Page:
The major hotel Europe in Sarajevo will receive an important visit on the anniversary of the assassination of Archduke Franz Ferdinand, attack that triggered World War. As the manager of ...
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The major hotel Europe in Sarajevo will receive an important visit on the anniversary of the assassination of Archduke Franz Ferdinand, attack that triggered World War. As the manager of the place waiting to Jacques, a special French guest, workers in the kitchen preparing a strike because they have spent months without pay and journalist records a television show on the roof.
Official submission of Bosnia for the 'Best Foreign Language Film' category of the 89th Academy Awards in 2017, but it was not nominated. See more »
Did I see the same film as everyone else here?
After reading the other reviews on this page, I am seriously baffled as to how the other writers can give the film such a high rating. Everything about this film was like a trip to the dentist -- I know it's good for me, but very painful to have to sit through.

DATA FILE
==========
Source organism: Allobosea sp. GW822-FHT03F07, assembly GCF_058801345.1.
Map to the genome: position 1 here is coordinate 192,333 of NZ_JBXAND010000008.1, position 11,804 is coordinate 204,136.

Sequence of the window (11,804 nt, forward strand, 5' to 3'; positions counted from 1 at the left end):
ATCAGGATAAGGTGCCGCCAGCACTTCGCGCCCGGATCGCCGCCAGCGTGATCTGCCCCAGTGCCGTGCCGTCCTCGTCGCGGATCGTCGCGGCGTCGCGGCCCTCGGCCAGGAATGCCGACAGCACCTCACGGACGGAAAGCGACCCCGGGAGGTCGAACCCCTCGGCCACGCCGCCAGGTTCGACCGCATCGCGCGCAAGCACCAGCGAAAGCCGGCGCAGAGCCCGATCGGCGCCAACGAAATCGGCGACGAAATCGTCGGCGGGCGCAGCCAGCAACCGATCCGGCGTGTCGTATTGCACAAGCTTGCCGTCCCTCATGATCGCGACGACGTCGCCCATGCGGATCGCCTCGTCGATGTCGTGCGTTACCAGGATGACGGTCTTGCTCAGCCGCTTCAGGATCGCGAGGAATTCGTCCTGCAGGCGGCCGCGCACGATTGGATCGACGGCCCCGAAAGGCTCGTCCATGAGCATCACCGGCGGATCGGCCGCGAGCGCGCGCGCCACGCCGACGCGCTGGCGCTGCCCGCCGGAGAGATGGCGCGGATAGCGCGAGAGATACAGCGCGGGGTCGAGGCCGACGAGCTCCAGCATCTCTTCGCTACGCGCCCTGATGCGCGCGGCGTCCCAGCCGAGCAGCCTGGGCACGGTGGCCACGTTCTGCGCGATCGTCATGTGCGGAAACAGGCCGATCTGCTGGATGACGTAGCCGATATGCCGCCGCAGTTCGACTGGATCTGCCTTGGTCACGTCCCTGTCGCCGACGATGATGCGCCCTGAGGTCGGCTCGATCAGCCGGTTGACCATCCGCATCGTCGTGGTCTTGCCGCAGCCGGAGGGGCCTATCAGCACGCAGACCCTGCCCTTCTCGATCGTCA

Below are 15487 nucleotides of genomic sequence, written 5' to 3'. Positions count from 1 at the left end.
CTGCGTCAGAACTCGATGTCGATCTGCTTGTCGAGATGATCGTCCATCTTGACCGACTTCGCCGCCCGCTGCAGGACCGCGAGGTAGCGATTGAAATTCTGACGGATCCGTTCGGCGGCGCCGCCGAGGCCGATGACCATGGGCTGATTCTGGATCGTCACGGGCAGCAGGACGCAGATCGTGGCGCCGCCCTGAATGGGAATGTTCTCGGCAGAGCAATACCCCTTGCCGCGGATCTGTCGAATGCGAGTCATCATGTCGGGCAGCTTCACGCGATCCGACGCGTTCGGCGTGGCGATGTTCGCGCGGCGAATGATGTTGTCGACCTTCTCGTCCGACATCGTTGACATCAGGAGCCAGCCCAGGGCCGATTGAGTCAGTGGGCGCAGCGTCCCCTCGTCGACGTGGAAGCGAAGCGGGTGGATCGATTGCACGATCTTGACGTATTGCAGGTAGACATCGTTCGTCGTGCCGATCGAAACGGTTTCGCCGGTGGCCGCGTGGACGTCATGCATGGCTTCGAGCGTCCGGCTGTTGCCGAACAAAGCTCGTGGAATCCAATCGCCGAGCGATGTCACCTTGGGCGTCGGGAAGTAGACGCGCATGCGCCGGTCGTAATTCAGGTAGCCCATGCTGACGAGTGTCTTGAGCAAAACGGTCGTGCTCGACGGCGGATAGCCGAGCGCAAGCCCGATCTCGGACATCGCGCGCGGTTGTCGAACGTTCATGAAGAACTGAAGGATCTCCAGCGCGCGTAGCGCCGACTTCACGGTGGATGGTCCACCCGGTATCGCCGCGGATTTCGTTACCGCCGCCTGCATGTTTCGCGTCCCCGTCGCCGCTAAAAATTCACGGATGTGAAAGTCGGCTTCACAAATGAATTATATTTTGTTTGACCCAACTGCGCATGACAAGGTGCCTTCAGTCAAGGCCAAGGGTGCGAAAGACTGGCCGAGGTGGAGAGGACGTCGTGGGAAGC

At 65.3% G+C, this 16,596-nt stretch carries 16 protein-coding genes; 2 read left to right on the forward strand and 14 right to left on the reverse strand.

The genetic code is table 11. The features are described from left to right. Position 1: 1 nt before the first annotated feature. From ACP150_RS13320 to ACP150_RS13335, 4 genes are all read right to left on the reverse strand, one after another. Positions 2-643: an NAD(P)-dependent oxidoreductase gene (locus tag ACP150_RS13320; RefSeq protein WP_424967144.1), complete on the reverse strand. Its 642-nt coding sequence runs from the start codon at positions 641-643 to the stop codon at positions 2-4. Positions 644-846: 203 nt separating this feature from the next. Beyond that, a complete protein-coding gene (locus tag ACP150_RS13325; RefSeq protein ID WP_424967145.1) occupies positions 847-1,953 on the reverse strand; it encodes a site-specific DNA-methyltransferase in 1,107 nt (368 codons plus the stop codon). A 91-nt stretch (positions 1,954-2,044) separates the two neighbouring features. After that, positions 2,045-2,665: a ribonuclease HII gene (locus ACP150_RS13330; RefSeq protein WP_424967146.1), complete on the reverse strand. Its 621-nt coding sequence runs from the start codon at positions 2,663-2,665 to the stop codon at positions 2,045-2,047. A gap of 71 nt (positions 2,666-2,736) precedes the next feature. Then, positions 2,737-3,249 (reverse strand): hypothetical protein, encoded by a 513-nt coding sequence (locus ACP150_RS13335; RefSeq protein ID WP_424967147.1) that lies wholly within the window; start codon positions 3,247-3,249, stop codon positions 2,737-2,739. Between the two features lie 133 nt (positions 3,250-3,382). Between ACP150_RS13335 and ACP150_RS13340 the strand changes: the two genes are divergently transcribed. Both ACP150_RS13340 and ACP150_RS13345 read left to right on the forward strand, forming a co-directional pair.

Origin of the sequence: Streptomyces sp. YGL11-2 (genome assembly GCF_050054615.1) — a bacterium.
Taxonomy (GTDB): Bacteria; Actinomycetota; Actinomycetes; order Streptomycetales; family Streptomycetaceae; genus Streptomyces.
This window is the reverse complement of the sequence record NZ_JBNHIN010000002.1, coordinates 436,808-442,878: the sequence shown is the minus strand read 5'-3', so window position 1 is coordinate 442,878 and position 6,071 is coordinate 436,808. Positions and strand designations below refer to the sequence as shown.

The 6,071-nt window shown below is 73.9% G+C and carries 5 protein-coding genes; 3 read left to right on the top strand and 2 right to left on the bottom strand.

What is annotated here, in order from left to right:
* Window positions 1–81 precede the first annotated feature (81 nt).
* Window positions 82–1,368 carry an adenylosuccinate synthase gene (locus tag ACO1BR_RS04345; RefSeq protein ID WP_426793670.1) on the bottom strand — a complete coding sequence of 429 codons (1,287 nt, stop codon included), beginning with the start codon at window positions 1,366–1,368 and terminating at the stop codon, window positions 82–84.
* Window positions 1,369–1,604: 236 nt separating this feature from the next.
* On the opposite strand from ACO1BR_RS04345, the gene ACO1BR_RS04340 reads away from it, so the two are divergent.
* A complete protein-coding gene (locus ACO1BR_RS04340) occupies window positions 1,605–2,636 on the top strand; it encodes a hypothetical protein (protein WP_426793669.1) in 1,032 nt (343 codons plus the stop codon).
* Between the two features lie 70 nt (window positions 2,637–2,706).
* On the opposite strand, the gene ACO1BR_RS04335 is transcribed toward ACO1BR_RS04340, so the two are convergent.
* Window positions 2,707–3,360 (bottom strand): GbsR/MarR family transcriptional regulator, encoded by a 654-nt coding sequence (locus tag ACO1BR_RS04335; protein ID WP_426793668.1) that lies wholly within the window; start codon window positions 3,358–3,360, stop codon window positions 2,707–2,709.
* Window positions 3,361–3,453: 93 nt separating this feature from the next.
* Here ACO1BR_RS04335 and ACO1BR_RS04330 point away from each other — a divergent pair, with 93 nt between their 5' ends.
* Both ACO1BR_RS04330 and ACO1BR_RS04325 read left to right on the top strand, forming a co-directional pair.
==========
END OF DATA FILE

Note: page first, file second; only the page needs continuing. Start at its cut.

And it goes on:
Since I gather that the purpose of the film is to present the history of the Serbian conflict in the form of entertainment, the filmmakers choose to use a semi-documentary/hybrid form, somewhat disjointed, as the scenes of the TV Reporter constantly interrupt the more emotional and engaging story of the hotel employees planning to strike.
The momentum of the story of the impeding strike is further disrupted by the droning rehearsal of a boring bore of a boar, a government official rehearsing his impossibly tedious speech, which is seen in an overhead spy cam.
In addition, the scenes of the hotel staff are inevitably shot from behind the characters as they walk along the endless hallways and the story is spelled out in relentless dribble that varies from deep personal observations to hostile confrontations. (The technique is reminiscent of "Elephant" by Gus Van Sant, and gives it an additional level of distance from the emotional aspect of the story.) In one horrible scene, shown in long shot, a leader of the strike is beaten into submission by a couple of hired thugs, which is highly symbolic of the overall theme.
By utilizing the various formats, the filmmakers have accomplished a kind of Brecht-ian distancing from the actual events and enabled a kind of "objective" reporting of the facts. We are never told who to sympathize with, and not presented with any moral conclusions. Yet there is an attempt to show a culture that is forever doomed to repeat it's own past mistakes. However, like a dose of bitter medicine, just because it's good for you doesn't mean you have to swallow it whole.
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